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Lori Trahan, we need some answers. Prompted by a recent Boston Globe article questioning the accounting of her campaign expenditures, the current 3rd District U.S. Rep. now finds herself the target of a complaint filed with the Federal Election Commission by a Washington, D.C.-based watchdog group that asserts her campaign committee violated federal campaign reporting requirements.

The Campaign Legal Center alleges the Lori Trahan for Congress Committee failed to timely disclose bank loans in connection with the 2018 election, reported $300,000 in “personal loans” exceeding her known assets and accepted contributions in excess of federal limits.

More troubling, the complaint also questions “whether the candidate concealed the sources of the funds from the public,” according to Adav Noti, a former FEC associate general counsel and the Campaign Legal Center’s chief of staff and senior director of trial litigation.

It’s clear the Trahan campaign spent a considerable amount of money in the final few weeks of that hotly contested Democratic primary campaign, an election she won by just 145 votes over Andover’s Dan Koh, Boston Mayor Marty Walsh’s former chief of staff.

In an emailed statement to the newspaper, Trahan spokeswoman Gretchen Grosky said Trahan drew upon personal assets, including a home-equity loan and joint checking accounts, to finance the $371,000 loans and properly disclosed them on her FEC filings.

According to the complaint, an Aug. 23 pre-primary report disclosed Trahan had made personal loans totaling $100,000 to her campaign committee. On Oct. 15, Trahan’s committee filed its next quarterly report, disclosing an additional $271,000 in loans — $200,000 on Aug. 23 and $71,000 on Sept. 4.

Though Trahan was named as the source of the loans, they were not identified as her personal funds.

After the general election in November, Trahan’s committee amended reports indicating the $71,000 was not a personal loan but a home-equity loan from Washington Savings Bank.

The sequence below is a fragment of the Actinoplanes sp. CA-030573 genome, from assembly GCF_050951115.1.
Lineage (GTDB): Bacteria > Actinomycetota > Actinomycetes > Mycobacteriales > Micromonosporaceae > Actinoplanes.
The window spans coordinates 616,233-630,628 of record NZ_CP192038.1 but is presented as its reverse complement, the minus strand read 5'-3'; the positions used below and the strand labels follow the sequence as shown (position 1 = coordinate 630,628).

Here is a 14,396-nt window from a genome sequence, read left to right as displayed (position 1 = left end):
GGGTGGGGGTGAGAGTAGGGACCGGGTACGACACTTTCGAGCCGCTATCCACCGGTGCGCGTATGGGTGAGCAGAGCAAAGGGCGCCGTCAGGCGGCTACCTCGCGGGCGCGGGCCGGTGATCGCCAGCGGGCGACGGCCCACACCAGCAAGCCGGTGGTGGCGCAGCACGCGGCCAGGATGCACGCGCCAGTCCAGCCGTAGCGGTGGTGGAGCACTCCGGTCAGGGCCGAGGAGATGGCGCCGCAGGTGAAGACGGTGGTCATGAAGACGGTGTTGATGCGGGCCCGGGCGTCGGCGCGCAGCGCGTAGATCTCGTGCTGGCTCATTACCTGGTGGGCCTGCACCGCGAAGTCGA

Trahan, of Westford, also belatedly added a joint bank account valued at $15,001-$50,000, with a note that the value fluctuated, with a highest range being $100,001-$250,000 in 2018.

Due to a provision in the landmark federal campaign finance law — ironically co-authored by Trahan’s former boss, then U.S. Rep. Marty Meehan — the FEC wouldn’t comment on the matter.

The Campaign Legal Center’s Noti told the newspaper if an investigation occurs and points to evidence of misconduct, there could be some sort of fine, or more severe penalties depending upon the seriousness of the findings, a process that could take up to two years.

A personal loan that’s actually a home-equity loan. A joint checking account that just happens to have enough cash to support a last-minute $200,000 expenditure.

For someone well-versed in the intricacies of campaign finance, some of the Trahan campaign’s explanations just don’t add up.

And we’re also disappointed the congresswoman didn’t address this issue head-on initially, instead of leaving it to a subordinate to answer uncomfortable questions.

While this matter might seem some whistleblower’s idea of post-election comeuppance for an upstart who won at the wire, it shouldn’t be dismissed as politics as usual.

Whatever the source, in the FEC’s opinion, this complaint has merit — bolstered by the fact a former associate general counsel of its commission is behind it.

We hope when all the facts have been examined, the Trahan campaign will emerge exonerated.

Because even a fine would be a stain, not only on the transparency of her campaign, but on Trahan herself.